Toilet Paper Companies Going Tubeless: Here’s Why it’s Important

Recently one of the country’s most popular paper goods suppliers, Scott, did away with the cardboard inner tube inside of its toilet paper rolls and is now goingtubeless. Here’s why that’s good news for the environment.

Each year over 17 billion toilet paper tubes are thrown away, and most end up in landfills.To put that in perspective, this amount of waste is enough to fill the Empire State Building…twice! And did you know that in New York City alone, 14,000 toilet paper inner tubes are thrown away every 15 minutes? In fact, just the tubes from toilet paper rolls account for millions of pounds of waste each year.

Since first putting out toilet paper in the 1890s, then under the name Scott Paper Company, the Scott brand has become the top supplier. Therefore, the company’s move to go tubeless carries even moreenvironmental significance because it sets a precedent.What if every toilet paper manufacturerditched the inner tube? Imagining the benefits of that is exciting for all of us environmental activists out there.

What if we were to expand on this strategy beyond just toilet paper? Many other products contain a wasteful component that can be eliminated in order to help save our planet. What if paper towel companies did this as well? Each year billions of paper towel tubes end upbiodegrading in landfills, but they don’t need to be there.

If the average American uses about 741 pounds of paper per year, with 55 pounds of that being from toilet and towel paper, going cardboard tubelesscould mean a huge waste-reduction and could help chip away at the spread of trash dumps across the country and world. If both the toilet paper and paper towel inner rolls were dispensed with, this could equate to eliminating a significant portion of the 55 pounds of waste, per person, per year, that we generate in just this one country alone.

The United States has an average of 319 million people in its population. While the paper waste does not seem like a prodigious figure for one individual per year, when you multiply that by almost half-a-billion people, that is a colossal amount of waste just from thesetwo products alone. When you look at it like this, taking away the tube seems like a no-brainer. It is not a perfect solution to all of our environmental waste problems, but it is certainly a start.

While we’re waiting for these companies to get their acts together, here’s what you can do: Most toilet paper and paper towel tubes can be recycled – and they are among the top tenitems that we really do need to recycle. These cardboard tubes can be recycled with other paper products, making itsimple and easy. You can fold them in half, or even cut them to make them flatterif you’re short on space. Cardboard tubes are also a handy item to have around the house; they can bereused and re-purposed in many beneficial ways. Some nifty ideas include saving them forcrafts, using them in gardening, or even using them to makenatural air fresheners, amongmany other creative uses.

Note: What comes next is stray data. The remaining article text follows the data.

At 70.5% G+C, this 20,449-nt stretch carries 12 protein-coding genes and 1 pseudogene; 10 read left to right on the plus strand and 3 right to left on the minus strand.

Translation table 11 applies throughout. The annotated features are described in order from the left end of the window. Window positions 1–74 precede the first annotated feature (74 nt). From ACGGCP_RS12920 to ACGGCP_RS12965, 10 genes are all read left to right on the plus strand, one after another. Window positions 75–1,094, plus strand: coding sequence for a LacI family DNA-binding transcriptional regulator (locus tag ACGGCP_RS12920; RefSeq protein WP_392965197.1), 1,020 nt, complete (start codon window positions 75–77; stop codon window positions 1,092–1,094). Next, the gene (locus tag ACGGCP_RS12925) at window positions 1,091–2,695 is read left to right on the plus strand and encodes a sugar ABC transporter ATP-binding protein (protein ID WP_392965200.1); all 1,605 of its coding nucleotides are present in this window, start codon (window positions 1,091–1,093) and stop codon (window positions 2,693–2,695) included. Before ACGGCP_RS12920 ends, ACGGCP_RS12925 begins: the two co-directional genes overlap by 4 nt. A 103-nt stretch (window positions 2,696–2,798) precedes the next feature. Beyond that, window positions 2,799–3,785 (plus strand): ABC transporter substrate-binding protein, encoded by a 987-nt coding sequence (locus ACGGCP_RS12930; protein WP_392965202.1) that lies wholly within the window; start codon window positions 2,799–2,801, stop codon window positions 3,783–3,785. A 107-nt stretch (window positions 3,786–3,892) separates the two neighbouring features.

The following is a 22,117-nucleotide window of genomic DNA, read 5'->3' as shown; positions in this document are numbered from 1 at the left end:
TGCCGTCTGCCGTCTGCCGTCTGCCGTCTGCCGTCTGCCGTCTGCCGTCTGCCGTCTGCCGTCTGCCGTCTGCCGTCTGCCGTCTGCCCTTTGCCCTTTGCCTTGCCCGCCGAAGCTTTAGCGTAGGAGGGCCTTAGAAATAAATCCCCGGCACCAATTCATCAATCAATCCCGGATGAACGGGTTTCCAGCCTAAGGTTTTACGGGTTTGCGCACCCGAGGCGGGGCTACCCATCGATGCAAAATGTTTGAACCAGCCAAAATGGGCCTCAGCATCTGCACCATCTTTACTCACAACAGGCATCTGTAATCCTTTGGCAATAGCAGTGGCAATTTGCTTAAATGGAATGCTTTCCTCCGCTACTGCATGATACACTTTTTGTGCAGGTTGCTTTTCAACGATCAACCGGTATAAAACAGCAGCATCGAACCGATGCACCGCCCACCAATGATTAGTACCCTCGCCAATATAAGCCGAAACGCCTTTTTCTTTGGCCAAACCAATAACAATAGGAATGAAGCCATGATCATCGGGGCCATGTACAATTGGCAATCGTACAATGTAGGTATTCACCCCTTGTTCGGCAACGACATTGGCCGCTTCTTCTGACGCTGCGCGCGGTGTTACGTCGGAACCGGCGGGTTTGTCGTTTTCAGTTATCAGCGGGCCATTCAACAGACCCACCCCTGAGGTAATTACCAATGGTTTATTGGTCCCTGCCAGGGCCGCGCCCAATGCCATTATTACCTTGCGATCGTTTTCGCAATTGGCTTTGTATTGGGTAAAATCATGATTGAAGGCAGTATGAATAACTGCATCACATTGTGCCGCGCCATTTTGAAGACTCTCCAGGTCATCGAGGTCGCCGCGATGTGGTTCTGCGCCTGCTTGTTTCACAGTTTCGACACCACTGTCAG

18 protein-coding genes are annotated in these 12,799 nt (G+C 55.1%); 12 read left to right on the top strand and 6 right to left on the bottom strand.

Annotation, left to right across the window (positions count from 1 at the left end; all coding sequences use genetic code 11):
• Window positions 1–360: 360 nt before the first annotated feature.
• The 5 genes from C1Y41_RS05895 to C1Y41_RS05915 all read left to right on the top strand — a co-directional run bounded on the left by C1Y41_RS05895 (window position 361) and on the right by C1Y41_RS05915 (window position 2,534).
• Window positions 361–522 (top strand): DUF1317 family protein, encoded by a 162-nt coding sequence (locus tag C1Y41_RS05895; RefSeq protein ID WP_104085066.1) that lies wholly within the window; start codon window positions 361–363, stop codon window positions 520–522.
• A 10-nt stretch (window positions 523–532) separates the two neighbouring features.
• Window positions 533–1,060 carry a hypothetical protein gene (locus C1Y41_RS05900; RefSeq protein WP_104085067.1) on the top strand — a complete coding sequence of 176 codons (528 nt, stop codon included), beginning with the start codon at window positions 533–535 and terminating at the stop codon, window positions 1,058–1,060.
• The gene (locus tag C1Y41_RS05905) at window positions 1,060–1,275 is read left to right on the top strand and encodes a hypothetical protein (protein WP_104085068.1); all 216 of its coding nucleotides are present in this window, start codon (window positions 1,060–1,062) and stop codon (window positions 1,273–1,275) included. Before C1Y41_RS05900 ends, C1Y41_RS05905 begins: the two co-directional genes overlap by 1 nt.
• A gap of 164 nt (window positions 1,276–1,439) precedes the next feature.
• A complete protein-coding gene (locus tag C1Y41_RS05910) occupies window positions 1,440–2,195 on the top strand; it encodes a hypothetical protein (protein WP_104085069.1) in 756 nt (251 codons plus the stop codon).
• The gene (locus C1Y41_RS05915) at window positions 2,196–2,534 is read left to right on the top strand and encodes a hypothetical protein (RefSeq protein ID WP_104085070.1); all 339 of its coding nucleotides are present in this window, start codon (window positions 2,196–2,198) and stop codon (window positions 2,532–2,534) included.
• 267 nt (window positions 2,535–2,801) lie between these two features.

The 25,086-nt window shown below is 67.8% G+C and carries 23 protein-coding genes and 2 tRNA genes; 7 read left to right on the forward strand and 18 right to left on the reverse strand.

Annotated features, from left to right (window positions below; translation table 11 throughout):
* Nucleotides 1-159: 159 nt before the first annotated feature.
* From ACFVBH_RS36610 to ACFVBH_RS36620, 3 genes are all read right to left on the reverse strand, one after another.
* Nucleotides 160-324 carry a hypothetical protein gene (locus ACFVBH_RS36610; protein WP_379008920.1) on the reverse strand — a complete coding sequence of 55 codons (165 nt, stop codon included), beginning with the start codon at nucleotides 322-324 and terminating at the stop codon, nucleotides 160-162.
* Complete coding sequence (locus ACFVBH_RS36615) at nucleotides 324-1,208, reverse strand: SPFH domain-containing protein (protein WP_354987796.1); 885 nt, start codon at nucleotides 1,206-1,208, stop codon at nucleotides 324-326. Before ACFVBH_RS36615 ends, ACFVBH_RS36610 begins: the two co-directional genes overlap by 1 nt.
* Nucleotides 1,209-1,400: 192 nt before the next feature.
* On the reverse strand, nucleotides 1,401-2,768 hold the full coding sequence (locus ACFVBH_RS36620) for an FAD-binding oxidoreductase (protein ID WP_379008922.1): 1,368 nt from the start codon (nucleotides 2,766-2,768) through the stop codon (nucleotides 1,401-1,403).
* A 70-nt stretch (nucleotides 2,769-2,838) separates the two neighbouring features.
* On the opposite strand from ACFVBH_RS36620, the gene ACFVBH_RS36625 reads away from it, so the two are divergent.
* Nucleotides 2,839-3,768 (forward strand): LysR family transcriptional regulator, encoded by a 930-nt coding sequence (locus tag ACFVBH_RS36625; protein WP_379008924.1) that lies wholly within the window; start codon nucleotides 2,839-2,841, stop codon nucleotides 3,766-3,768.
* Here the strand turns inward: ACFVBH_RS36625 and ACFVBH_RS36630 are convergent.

We want to know: What other suggestions do you have for recycling your cardboard rolls?

Photo Credit: ThinkStock.


Crystal G.
Crystal G3 years ago

What is the big deal? Can't you just recycle them?

Kasey K.
Kasey K3 years ago

Does anyone know where you are supposed to be able to find the Scott tubeless rolls? I would buy them, but they are not in any of the stores near where I live, even in the big box stores like Walmart and Target.

Jane R.
Jane R3 years ago

I always recycle the tubes. I don't see how you could place one on a roller without the tube. There would be no inner circle.

Elizabeth Brawn
Elizabeth Brawn3 years ago

i like to make bons bons for xmas out of them

Kyle Ness
Kyle Ness3 years ago

I always recycle the tubes.

Elizabeth Z.
Elizabeth Z3 years ago

This a great idea even though my rescued rabbits enjoy playing with them :)

Sarah Hill
Sarah Hill3 years ago

I always recycle the tubes from tp and paper towels! I prefer having the tubes, the rolls seem to hold together better.

Nancy W.
Nancy W.3 years ago

It's great to see others going tubeless!

Our family has been using tube-free toilet paper for a few years now. Recently, I discovered, which tells me exactly where I can find the best deal on tube-free TP online, whether it's amazon, walmart, target, or costco:

Jennifer H.
Jennifer H3 years ago

I have often wondered why there was a need to use the cardboard roll. That would be a great savings if they would do away with it.

Gerald L.
Gerald L3 years ago

As Conned-sumers we have to start counting sheets per roll, today while in a Big Box Store, their weekly promotion was 24 rolls, 2 Ply with only 140 sheets per roll.

The waste for transporting this at least 900 miles is the tragedy. Start buying 2X with as many Sheets Per Roll as possible. In a motel they had rolls with 550 sheets, this makes for lots of s____.

And saves lots of wasted transport trips carting minimal fluff. Complain to your retailers. Find out who the motels buy from.